What is panic disorder? Causes, symptoms, diagnosis, treatment, complications, and prevention

Panic disorder is a kind of anxiety disorder where the sufferer has sudden attacks of extreme anxiety, worry, and fear when there is no real danger or apparent cause. The attacks also trigger physical reactions.

We refer to these attacks as panic attacks. A panic attack can make you feel as if you are losing control, having a heart attack, or even dying.

According to the UK’s National Health Service (NHS):

“Everyone experiences feelings of anxiety and panic at certain times. It’s a natural response to stressful or dangerous situations. But someone with panic disorder has feelings of anxiety, stress, and panic regularly and at any time, often for no apparent reason.”

Causes of panic disorder

Experts say that we do not yet know what the exact causes of anxiety disorder are. It is probably related to a combination of genetics, brain chemicals, major life stress, or a traumatic event. In some cases, people develop the disorder without any clear reason.

If you are very sensitive to stressful triggers or prone to negative emotions, you are more likely to experience panic disorder and panic attacks than the rest of the population.

Some studies suggest that our body’s natural fight-or-flight response to danger is involved. For example, if a roaring lion suddenly came into the room, your breathing would speed up, the hair on the back of your neck would stand on end, and your breathing would speed up, as your body prepared to either fight or run for your life. Similar reactions occur during a panic attack. The main difference is that during a panic attack, there is no roaring lion or any other sign of danger.

Signs and symptoms

Why is a headache a symptom while a skin rash is a sign? Only the patient is aware of a symptom. If you have a headache and tell nobody about it, they won’t know. A sign, on the other hand, is detectable by not only the patient but by other people too.

The signs and symptoms of panic disorder include:

  • A sense of impending doom.
  • A strong urge to escape.
  • Accelerated heart rate (fast pulse).
  • Butterflies in your tummy.
  • Chills.
  • Chest pain.
  • Fear of losing control.
  • Feeling faint.
  • A choking sensation.
  • Hot flashes.
  • Nausea.
  • Pins and needles or numbness.
  • Shortness of breath.
  • Sweating.
  • Trembling.
  • Strong urge to go to the bathroom.
  • Tinnitus (ringing in your ears).
  • An out-of-body sensation (you feel as if you are not connected to your body). A feeling of detachment or unreality.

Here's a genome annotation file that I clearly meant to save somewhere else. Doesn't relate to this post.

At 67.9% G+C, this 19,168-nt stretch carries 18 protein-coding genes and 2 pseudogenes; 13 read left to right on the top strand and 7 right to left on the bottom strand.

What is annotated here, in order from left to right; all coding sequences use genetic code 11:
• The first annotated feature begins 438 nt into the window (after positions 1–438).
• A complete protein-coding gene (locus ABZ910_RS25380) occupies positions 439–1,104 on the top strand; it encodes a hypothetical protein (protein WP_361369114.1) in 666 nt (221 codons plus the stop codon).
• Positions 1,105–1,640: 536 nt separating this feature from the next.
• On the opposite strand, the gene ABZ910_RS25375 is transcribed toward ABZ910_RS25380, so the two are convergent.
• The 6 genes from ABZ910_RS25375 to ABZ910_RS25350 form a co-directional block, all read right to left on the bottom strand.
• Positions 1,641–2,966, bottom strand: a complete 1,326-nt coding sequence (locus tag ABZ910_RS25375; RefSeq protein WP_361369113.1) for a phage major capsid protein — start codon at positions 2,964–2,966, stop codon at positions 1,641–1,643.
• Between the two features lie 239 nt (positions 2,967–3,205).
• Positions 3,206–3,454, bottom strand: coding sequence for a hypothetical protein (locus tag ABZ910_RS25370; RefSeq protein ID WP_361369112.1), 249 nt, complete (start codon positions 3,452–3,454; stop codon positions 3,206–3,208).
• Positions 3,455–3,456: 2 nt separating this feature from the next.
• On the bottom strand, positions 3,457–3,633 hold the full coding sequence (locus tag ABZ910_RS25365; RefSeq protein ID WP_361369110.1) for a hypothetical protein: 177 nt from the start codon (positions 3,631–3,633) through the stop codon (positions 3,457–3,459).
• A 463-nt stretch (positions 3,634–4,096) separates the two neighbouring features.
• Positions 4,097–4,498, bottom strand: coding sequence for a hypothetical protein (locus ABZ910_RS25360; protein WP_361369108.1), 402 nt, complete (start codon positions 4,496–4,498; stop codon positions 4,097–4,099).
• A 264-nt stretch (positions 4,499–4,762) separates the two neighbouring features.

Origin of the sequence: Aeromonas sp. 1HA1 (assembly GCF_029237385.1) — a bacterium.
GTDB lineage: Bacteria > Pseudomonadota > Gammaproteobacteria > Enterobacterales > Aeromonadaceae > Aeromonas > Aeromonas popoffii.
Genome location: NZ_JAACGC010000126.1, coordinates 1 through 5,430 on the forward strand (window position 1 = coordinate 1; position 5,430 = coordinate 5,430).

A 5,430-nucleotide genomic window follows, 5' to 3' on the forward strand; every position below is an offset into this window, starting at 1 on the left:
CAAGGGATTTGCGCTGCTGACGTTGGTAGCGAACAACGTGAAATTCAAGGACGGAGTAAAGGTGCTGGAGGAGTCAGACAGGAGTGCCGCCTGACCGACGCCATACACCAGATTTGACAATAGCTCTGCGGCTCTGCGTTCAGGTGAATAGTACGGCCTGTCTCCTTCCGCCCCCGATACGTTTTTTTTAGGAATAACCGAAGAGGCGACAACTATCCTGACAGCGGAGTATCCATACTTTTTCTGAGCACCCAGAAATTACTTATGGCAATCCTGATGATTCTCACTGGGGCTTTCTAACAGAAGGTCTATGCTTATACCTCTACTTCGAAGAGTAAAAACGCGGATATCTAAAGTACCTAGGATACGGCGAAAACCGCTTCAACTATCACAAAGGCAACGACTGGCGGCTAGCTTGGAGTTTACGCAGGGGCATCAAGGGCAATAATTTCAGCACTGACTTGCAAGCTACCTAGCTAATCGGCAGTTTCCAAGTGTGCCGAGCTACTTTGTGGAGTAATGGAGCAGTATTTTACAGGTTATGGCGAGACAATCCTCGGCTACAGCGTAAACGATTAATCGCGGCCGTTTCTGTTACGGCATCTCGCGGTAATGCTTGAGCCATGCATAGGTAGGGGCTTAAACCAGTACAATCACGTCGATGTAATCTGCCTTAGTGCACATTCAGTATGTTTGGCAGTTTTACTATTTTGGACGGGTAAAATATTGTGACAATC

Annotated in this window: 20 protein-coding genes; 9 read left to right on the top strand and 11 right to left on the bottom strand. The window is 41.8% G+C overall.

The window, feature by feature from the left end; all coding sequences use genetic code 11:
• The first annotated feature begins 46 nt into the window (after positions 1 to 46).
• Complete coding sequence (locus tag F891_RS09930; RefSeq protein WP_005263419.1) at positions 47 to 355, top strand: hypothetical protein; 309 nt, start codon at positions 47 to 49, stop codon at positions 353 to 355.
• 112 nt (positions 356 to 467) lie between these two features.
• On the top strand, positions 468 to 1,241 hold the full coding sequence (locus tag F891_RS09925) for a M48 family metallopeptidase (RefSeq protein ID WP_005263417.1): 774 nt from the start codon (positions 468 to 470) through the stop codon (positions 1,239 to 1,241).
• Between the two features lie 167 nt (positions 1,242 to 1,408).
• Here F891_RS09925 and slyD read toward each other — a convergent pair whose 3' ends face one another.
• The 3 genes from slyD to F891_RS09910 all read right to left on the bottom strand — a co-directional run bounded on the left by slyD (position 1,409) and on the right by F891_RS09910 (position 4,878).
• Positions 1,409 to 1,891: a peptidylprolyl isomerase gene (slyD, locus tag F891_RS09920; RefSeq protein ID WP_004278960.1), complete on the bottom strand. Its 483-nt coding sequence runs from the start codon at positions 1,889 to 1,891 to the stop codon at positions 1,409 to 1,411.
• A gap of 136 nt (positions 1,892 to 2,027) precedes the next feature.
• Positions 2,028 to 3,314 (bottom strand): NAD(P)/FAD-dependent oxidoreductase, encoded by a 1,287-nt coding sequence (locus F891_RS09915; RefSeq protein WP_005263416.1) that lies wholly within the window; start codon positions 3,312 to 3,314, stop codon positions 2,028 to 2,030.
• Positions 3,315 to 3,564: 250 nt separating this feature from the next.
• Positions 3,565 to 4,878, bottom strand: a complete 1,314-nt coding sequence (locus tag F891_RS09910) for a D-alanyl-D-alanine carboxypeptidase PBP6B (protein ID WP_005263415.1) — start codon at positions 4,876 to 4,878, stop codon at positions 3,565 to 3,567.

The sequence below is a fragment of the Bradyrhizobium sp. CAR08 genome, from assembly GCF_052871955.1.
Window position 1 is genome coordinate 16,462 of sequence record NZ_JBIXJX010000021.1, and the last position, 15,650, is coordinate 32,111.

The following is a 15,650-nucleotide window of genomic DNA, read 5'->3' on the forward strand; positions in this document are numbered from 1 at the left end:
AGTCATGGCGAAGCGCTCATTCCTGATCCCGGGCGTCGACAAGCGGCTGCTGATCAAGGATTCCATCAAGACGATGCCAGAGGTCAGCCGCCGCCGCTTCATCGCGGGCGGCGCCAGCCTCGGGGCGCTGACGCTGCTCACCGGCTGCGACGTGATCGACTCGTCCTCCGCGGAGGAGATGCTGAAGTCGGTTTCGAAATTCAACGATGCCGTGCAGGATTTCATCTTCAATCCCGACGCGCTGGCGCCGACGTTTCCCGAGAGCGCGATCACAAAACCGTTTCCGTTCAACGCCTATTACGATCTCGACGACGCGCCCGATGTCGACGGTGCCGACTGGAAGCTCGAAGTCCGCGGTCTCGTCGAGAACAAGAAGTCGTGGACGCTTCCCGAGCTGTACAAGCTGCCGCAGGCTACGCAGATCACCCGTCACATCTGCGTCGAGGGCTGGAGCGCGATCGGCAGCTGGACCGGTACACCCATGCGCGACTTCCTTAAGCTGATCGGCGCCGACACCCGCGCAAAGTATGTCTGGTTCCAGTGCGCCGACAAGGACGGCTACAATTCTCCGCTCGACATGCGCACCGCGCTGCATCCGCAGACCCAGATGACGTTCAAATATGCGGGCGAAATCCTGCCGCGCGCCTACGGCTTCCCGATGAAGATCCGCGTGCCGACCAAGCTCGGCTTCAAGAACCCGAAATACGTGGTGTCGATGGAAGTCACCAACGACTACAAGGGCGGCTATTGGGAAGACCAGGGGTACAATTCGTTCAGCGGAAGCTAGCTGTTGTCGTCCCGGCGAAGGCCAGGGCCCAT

These signs and symptoms occur unexpectedly. Many sufferers worry constantly about their next attack.

According to The Mayo Clinic:

“One of the worst things about panic attacks is the intense fear that you’ll have another one. You may fear having panic attacks so much that you avoid certain situations where they may occur.”


The healthcare professional will talk to you about your signs and symptoms, the frequency of your panic attacks, their duration, and your fears and concerns. They will also check your medical history.

Johns Hopkins Medicine says the following about diagnosis:

“Your healthcare provider or a mental health professional may diagnose you with panic disorder based on your symptoms. Generally, if you have 4 or more panic attacks and if you are in constant fear of having another, you have panic disorder.”

Panic Disorder - an image depicting the disorder plus a written definition

Created by MedicalVocab.com using Wikimedia Commons images.

Treatment for panic disorder

Treatment typically comprises a combination of psychotherapy and medication.

  • Cognitive-behavioral therapy (CBT)

CBT is very effective. It helps you understand what brings on the attacks, i.e., identify the triggers, and how to respond. You will also acquire coping skills and learn relaxation techniques, which can reduce the intensity and duration of your panic attacks.

  • Medication

Antidepressants and anti-anxiety drugs may help.

Your treatment should be effective if you have a specialized healthcare professional.

According to the UK’s National Institute for Health and Care Excellence (NICE), which is part of the Department of Health and Social Care in England:

“Psychological treatment, medication and self-help have all been shown to be effective in treating panic disorder. Studies of different treatments found that the benefits of psychological treatment lasted the longest.”

“Different treatments will suit different people, so your healthcare professional should discuss the options with you. Whatever you decide, the chosen treatment should be available promptly.”


If you do not get treatment for your panic disorder, you could eventually develop specific phobias, such as fear of leaving home, crossing the road, or driving.

Problems at work or school may emerge or get worse. There is also a risk of depression, suicidal thoughts, and substance abuse.

Preventing panic disorder

Sometimes it is not possible to prevent the disorder. However, if you get treatment at the first sign of problems, you are much more likely to prevent the disorder from getting worse.

Getting plenty of quality sleep, following a healthy diet, and regular exercise can help reduce anxiety (relax you) and improve your mood.

If you, your child, or a member of your household/family has the signs and symptoms of panic disorder, seek help from a healthcare professional.